“Three current cabinet ministers have denied the scientific consensus on climate change and several of those standing in the Tory leadership contest have close links with organisations and individuals promoting climate denial.”
So who are these groups?
Some of the organisations operating from the offices in and around Tufton Street, just around the corner from the Houses of Parliament, are familiar names — the Taxpayers’ Alliance, Civitas, and (a few doors down) the Institute of Economic Affairs. But many are more obscure, such as the New Culture Forum, the European Foundation, and UK2020.
And lots of Tory leadership contenders have links to the groups.
Bookies’ favourite Boris Johnson helped to launch the Initiative for Free Trade, a free-market lobby group founded by Tory MEP Daniel Hannan, and based out of 57 Tufton Street.
The IFT published its plans for an ‘ideal’ trade deal with US group the Cato Institute in September 2018. The Cato Institute is funded by Charles and David Koch, owners of the US’s largest private fossil fuel company, and is has been accused by Greenpeace of being the primary sponsor of ‘climate denial’.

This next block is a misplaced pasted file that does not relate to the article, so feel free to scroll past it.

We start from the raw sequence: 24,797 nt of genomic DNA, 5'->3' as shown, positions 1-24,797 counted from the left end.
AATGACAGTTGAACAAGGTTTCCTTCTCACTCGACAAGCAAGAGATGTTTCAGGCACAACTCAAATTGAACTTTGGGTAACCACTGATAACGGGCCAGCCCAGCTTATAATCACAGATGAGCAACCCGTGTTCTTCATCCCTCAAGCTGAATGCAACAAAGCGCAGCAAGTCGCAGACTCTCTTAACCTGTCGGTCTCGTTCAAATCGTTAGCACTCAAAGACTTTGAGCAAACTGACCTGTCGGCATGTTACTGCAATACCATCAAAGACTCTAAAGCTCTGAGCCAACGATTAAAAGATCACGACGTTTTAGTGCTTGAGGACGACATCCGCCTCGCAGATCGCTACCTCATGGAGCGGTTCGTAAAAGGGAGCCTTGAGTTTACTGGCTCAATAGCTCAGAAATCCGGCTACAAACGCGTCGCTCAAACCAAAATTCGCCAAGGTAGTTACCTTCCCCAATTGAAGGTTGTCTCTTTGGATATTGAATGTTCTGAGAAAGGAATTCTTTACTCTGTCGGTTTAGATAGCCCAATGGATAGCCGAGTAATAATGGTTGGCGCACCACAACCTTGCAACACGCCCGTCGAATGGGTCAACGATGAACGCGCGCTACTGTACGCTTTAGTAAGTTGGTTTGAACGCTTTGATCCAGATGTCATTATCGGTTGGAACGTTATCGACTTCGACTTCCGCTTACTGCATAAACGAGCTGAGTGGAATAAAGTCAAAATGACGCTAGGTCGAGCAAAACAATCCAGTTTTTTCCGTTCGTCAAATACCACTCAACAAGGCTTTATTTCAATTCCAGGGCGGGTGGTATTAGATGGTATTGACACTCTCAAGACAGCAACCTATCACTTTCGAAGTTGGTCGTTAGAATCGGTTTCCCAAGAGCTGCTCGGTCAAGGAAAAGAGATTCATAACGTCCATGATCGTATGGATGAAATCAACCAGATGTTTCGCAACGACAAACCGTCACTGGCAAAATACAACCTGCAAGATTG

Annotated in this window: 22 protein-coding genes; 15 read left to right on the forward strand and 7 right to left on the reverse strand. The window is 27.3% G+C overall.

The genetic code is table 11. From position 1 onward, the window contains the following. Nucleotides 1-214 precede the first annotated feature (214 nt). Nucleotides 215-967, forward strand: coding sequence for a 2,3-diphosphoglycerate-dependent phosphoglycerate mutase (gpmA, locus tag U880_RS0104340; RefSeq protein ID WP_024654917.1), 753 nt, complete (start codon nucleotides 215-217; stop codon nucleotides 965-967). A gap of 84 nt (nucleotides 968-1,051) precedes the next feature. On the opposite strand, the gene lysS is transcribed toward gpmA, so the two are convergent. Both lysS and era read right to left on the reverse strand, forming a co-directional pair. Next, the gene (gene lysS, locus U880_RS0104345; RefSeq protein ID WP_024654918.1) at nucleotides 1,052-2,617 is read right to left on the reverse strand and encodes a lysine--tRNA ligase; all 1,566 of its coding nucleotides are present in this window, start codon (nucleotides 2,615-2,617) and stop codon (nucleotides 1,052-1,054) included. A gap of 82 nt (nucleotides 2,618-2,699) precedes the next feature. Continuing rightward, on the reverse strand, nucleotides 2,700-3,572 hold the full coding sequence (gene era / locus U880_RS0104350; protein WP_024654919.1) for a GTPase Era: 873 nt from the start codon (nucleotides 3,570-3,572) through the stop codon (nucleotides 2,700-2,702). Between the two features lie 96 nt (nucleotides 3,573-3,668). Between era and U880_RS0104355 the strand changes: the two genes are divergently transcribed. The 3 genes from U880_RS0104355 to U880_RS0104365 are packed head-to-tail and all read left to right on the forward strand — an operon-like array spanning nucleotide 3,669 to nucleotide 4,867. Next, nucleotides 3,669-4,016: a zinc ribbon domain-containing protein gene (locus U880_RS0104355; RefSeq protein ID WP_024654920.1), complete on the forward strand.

Johnson has also spoken at the American Enterprise Institute, an American thinktank with historic ties to ExxonMobil, and promoted the work of rogue astrophysicist and climate science denier Piers Corbyn, brother of Labour leader Jeremy.
Vote Leave’s other figurehead, Michael Gove, is a board member for Tufton Street’s New Culture Forum and has met with the Institute of Economic Affairs’ director of international trade and competition, Shanker Singham.
Singham is a Washington lobbyist who has “unparalleled access” to UK ministers, as openDemocracy revealed. He also has ties to multiple US organisations known for promoting climate science denial including the Koch-funded Heartland Institute and the Heritage Foundation.